[quote="Marybeloved, post:1, topic:274979"]
I want the views of both Catholics and non-Catholics on this one.

I obey the Church (try to) and I believe that Christ guards the church from error regardless of any appearances to the contrary.

I'm neither of the:
A) "Spirit of Vatican II" and "Vatican II replaced/superseded any teaching before it" groups,
Nor do I subscribe to the
B) "Vatican II lacks ANY binding authority" and "Vatican II is evil" groups.

I believe that the Church is the Church and whether or not Vatican II was pastoral or doctrinal, it is the teaching of the Magisterium which carries Divinely given authority to both teach and govern the Church and no one can just wriggle himself out of obedience to the teachings of Vatican II any more than anyone can disobey the teachings of all the previous Councils.

When I say Conservative Catholic, that seems to mean or at least include Traditionalists. It also implies politics.

What name/designation clearly indicates to others this type of Catholic whose Catholicism is not based on Traditions (Either completely rejecting them or totally clasping to them) but on obedience to Christ's designated Authority, whether that Authority requires adherence to certain customs or not?

Thanks.

[/quote]

Catholic only means Universal. (Universal Church) which is world wide. Roman Catholic is the Universal Church based - (headquarters, if you like,) in Rome. I am in the Church of England - Anglican. We are too Catholic because we believe in the Holy Trinity and the creed etc. A lot of people on here really do get very mixed ideas on what Catholic means.

We give ourselves labels to try and help ourselves but more often than not those same labels that help ourselves confuse ourselves too.

If you believe in God the Father, God the Son and God the Holy Spirit you are Christian and Catholic.


#8

[quote="Richard320, post:3, topic:274979"]
Normal.

[/quote]

I agree. The trouble with both liberal and traditionalist views is that they are both heresy, just on opposite ends of the spectrum.

Vatican II, the vernacular Mass, ecumenism, all that is here to stay. And that's a good thing. It is part of the growth of the holy tradition of the Church, and being a Catholic today means accepting that these changes are right and good and not in conflict with the infallibility of holy tradition. "Traditionalists" who can't let go of the past end up falling into heresy like SSPX or schism like the sedevacantists. At best traditionalism, in the sense of an unwarranted nostalgia for the pre-Vatican II era, is treading too close to dangerous territory.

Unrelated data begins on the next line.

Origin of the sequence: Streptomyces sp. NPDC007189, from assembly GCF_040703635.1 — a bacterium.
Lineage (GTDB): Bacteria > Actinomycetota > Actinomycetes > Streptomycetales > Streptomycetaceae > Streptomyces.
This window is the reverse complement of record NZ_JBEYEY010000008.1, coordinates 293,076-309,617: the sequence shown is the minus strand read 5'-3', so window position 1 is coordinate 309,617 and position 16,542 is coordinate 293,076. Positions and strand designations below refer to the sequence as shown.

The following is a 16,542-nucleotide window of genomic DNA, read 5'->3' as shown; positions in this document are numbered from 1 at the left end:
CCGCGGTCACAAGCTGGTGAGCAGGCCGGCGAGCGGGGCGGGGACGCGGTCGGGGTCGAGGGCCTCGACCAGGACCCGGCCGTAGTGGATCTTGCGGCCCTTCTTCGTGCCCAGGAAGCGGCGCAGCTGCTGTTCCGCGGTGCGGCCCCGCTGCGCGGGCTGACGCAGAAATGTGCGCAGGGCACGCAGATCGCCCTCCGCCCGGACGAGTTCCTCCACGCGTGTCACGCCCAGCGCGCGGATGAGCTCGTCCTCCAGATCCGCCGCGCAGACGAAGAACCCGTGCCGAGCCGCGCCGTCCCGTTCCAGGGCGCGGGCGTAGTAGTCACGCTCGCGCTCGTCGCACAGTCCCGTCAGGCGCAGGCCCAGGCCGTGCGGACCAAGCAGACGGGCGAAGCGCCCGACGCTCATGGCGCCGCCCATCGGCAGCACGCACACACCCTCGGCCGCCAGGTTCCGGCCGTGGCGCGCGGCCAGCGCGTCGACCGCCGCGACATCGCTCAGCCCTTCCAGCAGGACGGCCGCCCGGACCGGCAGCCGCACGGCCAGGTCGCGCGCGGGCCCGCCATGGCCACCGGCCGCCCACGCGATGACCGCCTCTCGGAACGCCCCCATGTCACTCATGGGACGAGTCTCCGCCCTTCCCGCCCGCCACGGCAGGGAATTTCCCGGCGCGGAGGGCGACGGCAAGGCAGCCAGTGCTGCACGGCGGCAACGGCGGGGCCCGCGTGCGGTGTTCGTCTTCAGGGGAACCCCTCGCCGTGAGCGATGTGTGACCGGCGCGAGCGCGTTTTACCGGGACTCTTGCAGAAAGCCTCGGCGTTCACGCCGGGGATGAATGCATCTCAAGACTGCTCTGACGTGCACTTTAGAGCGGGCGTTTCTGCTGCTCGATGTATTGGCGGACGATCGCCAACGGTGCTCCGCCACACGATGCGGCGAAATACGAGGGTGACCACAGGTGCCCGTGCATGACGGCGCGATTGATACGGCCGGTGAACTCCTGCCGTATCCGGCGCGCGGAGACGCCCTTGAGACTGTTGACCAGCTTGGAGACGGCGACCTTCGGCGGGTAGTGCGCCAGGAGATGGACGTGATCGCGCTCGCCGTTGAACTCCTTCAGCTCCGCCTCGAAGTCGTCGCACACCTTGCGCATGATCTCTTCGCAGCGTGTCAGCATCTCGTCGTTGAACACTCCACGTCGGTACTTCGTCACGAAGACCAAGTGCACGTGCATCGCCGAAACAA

Conversely, Vatican II was not the abrogation of the absolute nature of truth, it does not mean that all religions are equally true, or any of the other manifold heresies you see among modernist Catholics. This sort of New Age Catholicism is every bit the heresy that SSPX is, just in the opposite direction.


#9

[quote="rhiannonh, post:7, topic:274979"]
Catholic only means Universal. (Universal Church) which is world wide. Roman Catholic is the Universal Church based - (headquarters, if you like,) in Rome. I am in the Church of England - Anglican. We are too Catholic because we believe in the Holy Trinity and the creed etc. A lot of people on here really do get very mixed ideas on what Catholic means.

We give ourselves labels to try and help ourselves but more often than not those same labels that help ourselves confuse ourselves too.

If you believe in God the Father, God the Son and God the Holy Spirit you are Christian and Catholic.

[/quote]

I'd really rather not get into that fight over the name "Catholic" and its identification with the Catholic Church- I'm satisfied that regardless of how many kinds of groups "claim" it, most people in the World know exactly who a Catholic is- The ones with that old dude in a white "dress" and a tiny white "hat" in Rome. Catholics don't mean anything less than universal when they use the term- Catholic Church. We just believe that the one, true, universal, apostolic church, is identical with the one that has that old dude in white dress and a tiny hat who occasionally goes around in a funny little car..

I was more interested in how the different kinds of members of this Church with the old dude in white dress and hat going round in that small car, can identify themselves to designate their commitment to the magisterium teachings. :)


#10

Funny, I call myself a conservative Catholic but I don't see it as a political statement at all. I'm neither Traditionalist nor Liberal.

Conservative is to me just a way of saying that I don't do the "Happy Clappy Baptist Revival" type stuff. That I like my form of devotion and worship to be REVERENT, whether it's a NO or EF Mass. To tell you the truth, I've never had the opportunity to attend an EF Mass, but knowing myself, I'd love it! I love the bells and smells... what can I say?